Arbovirus Detection of Adult Female Aedes aegypti for Dengue Surveillance: a Cohort Study in Bandung City, Indonesia

Lia Faridah, Savira Ekawardhani, Nisa Fauziah, Imam Damar Djati, Ramadhani Eka Putra, Kozo Watanabe


Dengue surveillance is an important activity to prevent dengue outbreaks. This activity becomes a significant challenge for the region with limited logistic capabilities. Developing a simple mathematical model to predict the possibility of dengue incidence provides a reliable early warning system. This study compared the correlation between vector (adult female Aedes aegypti) and arbovirus detection on a vector to dengue incidence, which generalized linear mixed models tested. The incidence of adult female Aedes aegypti and dengue fever cases were interpolated through third-power inverse distance weighting (IDW). A spatial correlation between female Aedes aegypti incidence and dengue incidence was obtained from polynomial regression. Collection sites were 16 villages in Bandung city, one of the significant dengue endemic areas in January–December 2017. A total of 8,402 mosquitoes of Aedes aegypti, Aedes albopictus, and Culex sp., with 17% belonging to Aedes aegypti as the subject of the dengue virus (DENV) infection test. Data analysis only showed a weak correlation between the numbers of adult female Aedes aegypti and dengue incidence. On the other hand, there is no correlation between positive dengue infection of vector and dengue incidence. This study highlights the importance of constant arbovirus surveillance and integrated surveillance methods on all possible dengue vectors to develop an early warning system for dengue incidence.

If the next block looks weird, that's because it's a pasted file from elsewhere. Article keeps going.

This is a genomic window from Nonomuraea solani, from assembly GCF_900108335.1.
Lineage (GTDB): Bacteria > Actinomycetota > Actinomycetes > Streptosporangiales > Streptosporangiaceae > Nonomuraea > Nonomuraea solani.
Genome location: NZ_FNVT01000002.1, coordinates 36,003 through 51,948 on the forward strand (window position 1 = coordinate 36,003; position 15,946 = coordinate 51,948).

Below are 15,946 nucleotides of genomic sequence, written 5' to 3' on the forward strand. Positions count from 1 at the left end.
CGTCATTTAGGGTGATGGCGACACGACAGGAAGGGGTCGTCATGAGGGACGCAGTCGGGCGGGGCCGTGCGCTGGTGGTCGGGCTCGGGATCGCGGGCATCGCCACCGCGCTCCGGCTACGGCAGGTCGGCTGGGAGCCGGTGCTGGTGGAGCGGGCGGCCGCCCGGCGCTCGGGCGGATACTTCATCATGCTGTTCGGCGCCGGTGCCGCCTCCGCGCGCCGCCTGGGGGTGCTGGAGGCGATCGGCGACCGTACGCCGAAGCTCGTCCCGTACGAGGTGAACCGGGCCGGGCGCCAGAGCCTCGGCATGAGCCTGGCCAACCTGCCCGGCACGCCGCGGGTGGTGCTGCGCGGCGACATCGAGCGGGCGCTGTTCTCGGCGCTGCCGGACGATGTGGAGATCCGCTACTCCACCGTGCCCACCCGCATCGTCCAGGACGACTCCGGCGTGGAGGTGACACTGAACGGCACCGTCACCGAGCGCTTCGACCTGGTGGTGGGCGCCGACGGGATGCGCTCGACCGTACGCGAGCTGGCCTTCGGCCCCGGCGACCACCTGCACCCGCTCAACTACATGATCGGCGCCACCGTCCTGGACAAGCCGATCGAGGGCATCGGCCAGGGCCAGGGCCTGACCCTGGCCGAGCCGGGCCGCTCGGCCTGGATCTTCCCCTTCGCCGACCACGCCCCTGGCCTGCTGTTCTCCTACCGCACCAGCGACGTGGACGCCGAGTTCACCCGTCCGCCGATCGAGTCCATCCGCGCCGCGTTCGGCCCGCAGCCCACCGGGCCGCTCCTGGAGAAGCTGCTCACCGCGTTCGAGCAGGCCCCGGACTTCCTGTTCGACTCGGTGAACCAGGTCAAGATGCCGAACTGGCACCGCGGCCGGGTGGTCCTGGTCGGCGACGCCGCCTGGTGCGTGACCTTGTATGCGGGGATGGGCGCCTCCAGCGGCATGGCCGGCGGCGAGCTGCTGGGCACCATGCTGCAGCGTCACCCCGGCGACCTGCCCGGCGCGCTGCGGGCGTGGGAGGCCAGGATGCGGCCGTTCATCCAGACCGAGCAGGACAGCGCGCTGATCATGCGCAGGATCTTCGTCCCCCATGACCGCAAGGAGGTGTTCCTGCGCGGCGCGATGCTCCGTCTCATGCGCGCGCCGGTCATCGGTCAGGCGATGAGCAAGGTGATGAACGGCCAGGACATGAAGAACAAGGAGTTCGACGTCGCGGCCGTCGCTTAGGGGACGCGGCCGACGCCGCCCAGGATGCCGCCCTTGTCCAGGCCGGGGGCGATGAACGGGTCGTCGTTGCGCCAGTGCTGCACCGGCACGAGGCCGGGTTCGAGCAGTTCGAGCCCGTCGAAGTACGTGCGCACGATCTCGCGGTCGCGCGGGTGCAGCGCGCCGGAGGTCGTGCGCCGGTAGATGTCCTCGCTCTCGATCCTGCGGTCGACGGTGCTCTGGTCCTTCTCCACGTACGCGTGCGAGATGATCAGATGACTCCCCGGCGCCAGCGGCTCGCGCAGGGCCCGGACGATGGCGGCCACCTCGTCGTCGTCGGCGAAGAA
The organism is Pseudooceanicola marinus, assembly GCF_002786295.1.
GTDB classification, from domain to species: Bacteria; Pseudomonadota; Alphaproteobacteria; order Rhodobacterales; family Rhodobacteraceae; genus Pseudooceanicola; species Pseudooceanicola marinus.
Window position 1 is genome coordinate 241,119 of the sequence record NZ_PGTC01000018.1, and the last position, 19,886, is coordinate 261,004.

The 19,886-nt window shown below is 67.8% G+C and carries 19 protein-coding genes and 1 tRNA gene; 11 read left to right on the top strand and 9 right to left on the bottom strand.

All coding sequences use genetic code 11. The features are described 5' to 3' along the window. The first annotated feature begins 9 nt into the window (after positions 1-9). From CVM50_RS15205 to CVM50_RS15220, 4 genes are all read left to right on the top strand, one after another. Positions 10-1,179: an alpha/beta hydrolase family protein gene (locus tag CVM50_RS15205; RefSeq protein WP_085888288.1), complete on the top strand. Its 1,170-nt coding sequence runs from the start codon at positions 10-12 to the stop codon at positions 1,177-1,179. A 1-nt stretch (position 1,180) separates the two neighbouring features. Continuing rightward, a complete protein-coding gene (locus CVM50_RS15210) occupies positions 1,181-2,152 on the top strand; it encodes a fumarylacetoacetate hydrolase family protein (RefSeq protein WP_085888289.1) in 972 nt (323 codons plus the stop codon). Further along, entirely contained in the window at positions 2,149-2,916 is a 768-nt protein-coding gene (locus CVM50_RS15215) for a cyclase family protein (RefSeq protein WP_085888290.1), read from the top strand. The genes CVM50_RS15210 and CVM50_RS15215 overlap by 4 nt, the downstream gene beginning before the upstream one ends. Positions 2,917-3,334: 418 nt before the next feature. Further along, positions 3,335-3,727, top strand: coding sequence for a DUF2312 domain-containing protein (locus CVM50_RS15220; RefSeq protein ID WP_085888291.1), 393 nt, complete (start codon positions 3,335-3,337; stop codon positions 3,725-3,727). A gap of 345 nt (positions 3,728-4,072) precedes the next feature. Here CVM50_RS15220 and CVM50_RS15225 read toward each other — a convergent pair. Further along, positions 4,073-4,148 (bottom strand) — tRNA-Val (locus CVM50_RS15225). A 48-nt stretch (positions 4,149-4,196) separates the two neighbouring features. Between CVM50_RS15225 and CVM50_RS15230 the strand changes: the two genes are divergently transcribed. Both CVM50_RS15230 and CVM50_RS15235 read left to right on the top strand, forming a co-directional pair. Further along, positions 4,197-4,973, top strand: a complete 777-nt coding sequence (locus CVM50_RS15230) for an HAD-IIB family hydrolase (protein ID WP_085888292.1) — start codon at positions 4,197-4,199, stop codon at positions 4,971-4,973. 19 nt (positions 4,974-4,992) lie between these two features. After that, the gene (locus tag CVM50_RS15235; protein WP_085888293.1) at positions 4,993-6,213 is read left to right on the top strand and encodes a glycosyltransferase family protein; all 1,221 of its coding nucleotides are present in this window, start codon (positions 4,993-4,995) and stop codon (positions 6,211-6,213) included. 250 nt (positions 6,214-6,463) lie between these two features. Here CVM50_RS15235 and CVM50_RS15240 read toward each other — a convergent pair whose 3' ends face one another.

Aedes aegypti; arbovirus detection; dengue; Indonesia; surveillance

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